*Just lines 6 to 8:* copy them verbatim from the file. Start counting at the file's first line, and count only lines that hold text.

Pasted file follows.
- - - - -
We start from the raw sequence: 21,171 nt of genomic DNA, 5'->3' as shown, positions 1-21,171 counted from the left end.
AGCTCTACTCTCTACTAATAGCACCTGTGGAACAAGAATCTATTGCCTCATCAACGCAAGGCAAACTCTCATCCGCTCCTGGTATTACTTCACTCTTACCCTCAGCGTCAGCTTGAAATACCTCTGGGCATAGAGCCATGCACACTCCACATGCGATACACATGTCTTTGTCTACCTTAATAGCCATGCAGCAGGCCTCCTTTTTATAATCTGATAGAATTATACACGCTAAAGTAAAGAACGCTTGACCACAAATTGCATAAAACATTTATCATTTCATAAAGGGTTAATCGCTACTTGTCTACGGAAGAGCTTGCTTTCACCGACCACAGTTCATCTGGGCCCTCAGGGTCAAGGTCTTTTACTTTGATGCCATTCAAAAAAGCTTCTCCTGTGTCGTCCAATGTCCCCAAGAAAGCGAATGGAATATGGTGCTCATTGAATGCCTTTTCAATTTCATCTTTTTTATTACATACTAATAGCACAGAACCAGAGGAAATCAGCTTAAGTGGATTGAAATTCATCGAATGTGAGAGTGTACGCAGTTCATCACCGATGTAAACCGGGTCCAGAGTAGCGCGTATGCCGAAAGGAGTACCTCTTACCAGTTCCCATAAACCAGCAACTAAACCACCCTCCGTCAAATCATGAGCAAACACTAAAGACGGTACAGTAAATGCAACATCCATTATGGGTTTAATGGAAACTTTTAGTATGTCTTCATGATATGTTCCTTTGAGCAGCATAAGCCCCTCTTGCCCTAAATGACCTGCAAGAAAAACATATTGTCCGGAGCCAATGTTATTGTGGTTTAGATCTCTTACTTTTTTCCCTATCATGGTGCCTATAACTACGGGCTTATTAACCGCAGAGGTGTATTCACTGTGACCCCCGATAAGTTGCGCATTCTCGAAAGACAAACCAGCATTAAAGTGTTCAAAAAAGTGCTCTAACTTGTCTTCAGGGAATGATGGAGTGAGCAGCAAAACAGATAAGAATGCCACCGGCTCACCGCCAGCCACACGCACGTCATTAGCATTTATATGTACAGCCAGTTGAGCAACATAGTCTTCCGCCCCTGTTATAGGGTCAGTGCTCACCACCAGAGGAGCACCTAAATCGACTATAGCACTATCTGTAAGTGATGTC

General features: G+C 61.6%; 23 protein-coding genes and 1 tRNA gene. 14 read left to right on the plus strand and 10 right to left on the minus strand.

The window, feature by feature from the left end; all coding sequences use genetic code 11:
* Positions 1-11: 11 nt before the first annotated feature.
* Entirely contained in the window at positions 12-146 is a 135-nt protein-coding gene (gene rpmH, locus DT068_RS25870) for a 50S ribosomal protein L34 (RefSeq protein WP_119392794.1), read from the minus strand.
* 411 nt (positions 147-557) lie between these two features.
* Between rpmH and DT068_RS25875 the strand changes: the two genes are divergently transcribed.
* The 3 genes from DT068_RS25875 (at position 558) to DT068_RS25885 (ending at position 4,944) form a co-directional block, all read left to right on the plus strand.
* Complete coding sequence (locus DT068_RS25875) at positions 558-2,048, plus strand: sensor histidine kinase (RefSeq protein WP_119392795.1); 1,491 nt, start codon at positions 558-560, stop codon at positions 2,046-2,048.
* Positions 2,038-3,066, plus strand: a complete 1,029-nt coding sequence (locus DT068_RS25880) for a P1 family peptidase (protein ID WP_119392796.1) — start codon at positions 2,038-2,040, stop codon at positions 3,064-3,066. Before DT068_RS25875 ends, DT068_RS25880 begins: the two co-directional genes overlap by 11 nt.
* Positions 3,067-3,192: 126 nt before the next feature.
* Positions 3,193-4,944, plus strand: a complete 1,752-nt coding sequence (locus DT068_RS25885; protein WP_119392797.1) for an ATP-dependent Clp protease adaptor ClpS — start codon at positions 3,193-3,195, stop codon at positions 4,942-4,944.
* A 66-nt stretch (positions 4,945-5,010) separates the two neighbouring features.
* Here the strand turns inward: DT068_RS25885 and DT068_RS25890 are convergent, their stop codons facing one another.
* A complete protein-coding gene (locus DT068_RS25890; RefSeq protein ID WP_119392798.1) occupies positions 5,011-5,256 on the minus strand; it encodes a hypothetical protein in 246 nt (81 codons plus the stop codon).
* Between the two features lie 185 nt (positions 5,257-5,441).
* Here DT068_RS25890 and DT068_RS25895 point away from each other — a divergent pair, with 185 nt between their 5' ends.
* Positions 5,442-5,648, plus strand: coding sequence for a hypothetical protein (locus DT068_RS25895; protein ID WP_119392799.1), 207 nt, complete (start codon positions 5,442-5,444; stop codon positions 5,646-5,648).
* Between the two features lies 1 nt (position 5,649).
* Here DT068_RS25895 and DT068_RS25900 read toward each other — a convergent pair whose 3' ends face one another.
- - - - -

* Entirely contained in the window at positions 12-146 is a 135-nt protein-coding gene (gene rpmH, locus DT068_RS25870) for a 50S ribosomal protein L34 (RefSeq protein WP_119392794.1), read from the minus strand.
* 411 nt (positions 147-557) lie between these two features.
* Between rpmH and DT068_RS25875 the strand changes: the two genes are divergently transcribed.